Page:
War of the Rebellion: Serial 011 Page 0247 Chapter XXII. CORRESPONDENCE, ETC.-UNION.

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ascertains that the enemy has retired from Baldwyn he is ordered to return forthwith to this camp with his whole command. He is also instructed to notify you as soon as he is ready to return, and you will, as soon as you receive the notification from him, retrace your steps to this camp with your command. It is reported to me, on what Colonel Elliott seems to consider good authority, that fifteen locomotives and as many trains were intercepted by the destruction of the railroad at Booneville. I can hardly suppose this to be true, but you had best have the track of the railroad examined between Rienzi and this place as you return. I have requested General Rosecrans to examine it between Rienzi and Booneville.

I am, general, respectfully, your obedient servant,


Major-General, Commanding.

HEADQUARTERS, June 2, 1862.

Major-General McCLERNAND:

Major-General Wallace's division will march, via Purdy, in the direction of Bolivar, sending forward cavalry to take and hold, if possible, the railroad bridge across the Hatchie River.

A regiment will be detached near Bethel to repair the railroad in the direction of Jackson.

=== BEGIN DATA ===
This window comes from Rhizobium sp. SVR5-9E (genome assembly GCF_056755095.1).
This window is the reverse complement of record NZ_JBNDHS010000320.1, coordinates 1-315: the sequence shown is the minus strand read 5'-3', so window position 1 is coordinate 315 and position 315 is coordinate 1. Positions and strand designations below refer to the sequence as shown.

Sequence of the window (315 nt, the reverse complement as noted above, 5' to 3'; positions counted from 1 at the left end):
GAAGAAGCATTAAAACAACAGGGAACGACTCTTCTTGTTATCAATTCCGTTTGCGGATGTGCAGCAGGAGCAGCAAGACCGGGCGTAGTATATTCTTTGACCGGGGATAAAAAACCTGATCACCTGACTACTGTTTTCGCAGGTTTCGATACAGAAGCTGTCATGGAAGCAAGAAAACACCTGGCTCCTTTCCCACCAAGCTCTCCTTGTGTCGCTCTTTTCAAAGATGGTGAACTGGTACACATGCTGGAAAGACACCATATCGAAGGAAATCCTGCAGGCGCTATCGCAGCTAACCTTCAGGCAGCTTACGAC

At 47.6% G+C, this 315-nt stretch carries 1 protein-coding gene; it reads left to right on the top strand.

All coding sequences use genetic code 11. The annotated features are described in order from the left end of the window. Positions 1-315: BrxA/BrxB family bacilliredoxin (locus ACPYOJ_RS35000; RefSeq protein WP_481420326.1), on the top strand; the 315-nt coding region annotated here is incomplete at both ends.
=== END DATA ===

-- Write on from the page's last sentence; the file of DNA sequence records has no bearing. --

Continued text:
HEADQUARTERS RESERVE, ARMY OF THE TENNESSEE, In the Field, near Corinth, Miss., June 2, 1862.

Major-General LEW. WALLACE,

Commanding Third Division:

GENERAL: General McClernand directs me to say that since receiving the order from general headquarters, on which his order for you to march was based, he has had a personal interview with General Halleck, and that you will take with your command all that properly belongs to it. He also directs me to say that he understands it to be the meaning of the order from general headquarters that your infantry and artillery, saving the regiment to be left at Bethel, shall follow your cavalry to the railroad bridge across the Hatchie near Bolivar, and that if you should find it impracticable to obtain sufficient supplies of provisions and forage from Pittsburgh or any other landings on the Tennessee River, you will supply the deficiency by drawing them from the district in which you may be, furnishing the proper vouchers for the same to all persons whose freedom from criminal complicity in the rebellion entitles them to receive them. In all cases, however, avoid leaving the inhabitants destitute.

General Halleck suggested that he may determine to have commissary and quartermasters' stores landed at Crump's Landing, in order to shorten the distance of land transportation to your advancing column. In case this arrangement is made I will immediately notify you of the fact.

I am, general, very respectfully, your obedient servant,


Acting Assistant Adjutant-General.